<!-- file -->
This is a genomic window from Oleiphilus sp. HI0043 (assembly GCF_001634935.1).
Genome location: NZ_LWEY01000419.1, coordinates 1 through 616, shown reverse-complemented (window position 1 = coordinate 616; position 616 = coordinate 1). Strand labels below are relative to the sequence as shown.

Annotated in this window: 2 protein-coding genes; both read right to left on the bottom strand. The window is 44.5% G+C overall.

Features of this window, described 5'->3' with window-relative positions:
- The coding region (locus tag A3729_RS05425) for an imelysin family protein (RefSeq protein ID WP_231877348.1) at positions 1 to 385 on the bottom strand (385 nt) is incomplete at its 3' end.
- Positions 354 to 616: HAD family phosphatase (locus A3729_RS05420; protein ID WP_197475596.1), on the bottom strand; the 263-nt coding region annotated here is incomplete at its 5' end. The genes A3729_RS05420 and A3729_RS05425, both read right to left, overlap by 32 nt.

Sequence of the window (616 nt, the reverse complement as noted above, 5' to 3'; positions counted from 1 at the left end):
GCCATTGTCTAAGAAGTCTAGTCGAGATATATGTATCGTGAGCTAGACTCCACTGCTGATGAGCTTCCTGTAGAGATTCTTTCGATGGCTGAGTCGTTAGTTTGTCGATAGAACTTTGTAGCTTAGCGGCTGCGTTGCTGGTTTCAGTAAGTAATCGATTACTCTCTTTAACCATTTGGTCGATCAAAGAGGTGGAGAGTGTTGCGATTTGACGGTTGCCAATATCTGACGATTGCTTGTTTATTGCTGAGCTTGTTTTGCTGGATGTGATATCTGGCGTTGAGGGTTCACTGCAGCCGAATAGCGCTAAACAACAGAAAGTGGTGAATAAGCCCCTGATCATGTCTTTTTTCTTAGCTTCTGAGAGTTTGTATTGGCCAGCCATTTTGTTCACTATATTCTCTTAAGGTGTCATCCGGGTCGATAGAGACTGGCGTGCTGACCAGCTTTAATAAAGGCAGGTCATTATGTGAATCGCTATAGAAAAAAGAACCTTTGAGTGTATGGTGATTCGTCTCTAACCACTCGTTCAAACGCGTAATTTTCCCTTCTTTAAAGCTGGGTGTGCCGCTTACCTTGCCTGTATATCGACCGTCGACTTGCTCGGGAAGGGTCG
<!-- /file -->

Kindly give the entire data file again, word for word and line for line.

This is a genomic window from Oleiphilus sp. HI0043 (assembly GCF_001634935.1).
Genome location: NZ_LWEY01000419.1, coordinates 1 through 616, shown reverse-complemented (window position 1 = coordinate 616; position 616 = coordinate 1). Strand labels below are relative to the sequence as shown.

Annotated in this window: 2 protein-coding genes; both read right to left on the bottom strand. The window is 44.5% G+C overall.

Features of this window, described 5'->3' with window-relative positions:
- The coding region (locus tag A3729_RS05425) for an imelysin family protein (RefSeq protein ID WP_231877348.1) at positions 1 to 385 on the bottom strand (385 nt) is incomplete at its 3' end.
- Positions 354 to 616: HAD family phosphatase (locus A3729_RS05420; protein ID WP_197475596.1), on the bottom strand; the 263-nt coding region annotated here is incomplete at its 5' end. The genes A3729_RS05420 and A3729_RS05425, both read right to left, overlap by 32 nt.

Sequence of the window (616 nt, the reverse complement as noted above, 5' to 3'; positions counted from 1 at the left end):
GCCATTGTCTAAGAAGTCTAGTCGAGATATATGTATCGTGAGCTAGACTCCACTGCTGATGAGCTTCCTGTAGAGATTCTTTCGATGGCTGAGTCGTTAGTTTGTCGATAGAACTTTGTAGCTTAGCGGCTGCGTTGCTGGTTTCAGTAAGTAATCGATTACTCTCTTTAACCATTTGGTCGATCAAAGAGGTGGAGAGTGTTGCGATTTGACGGTTGCCAATATCTGACGATTGCTTGTTTATTGCTGAGCTTGTTTTGCTGGATGTGATATCTGGCGTTGAGGGTTCACTGCAGCCGAATAGCGCTAAACAACAGAAAGTGGTGAATAAGCCCCTGATCATGTCTTTTTTCTTAGCTTCTGAGAGTTTGTATTGGCCAGCCATTTTGTTCACTATATTCTCTTAAGGTGTCATCCGGGTCGATAGAGACTGGCGTGCTGACCAGCTTTAATAAAGGCAGGTCATTATGTGAATCGCTATAGAAAAAAGAACCTTTGAGTGTATGGTGATTCGTCTCTAACCACTCGTTCAAACGCGTAATTTTCCCTTCTTTAAAGCTGGGTGTGCCGCTTACCTTGCCTGTATATCGACCGTCGACTTGCTCGGGAAGGGTCG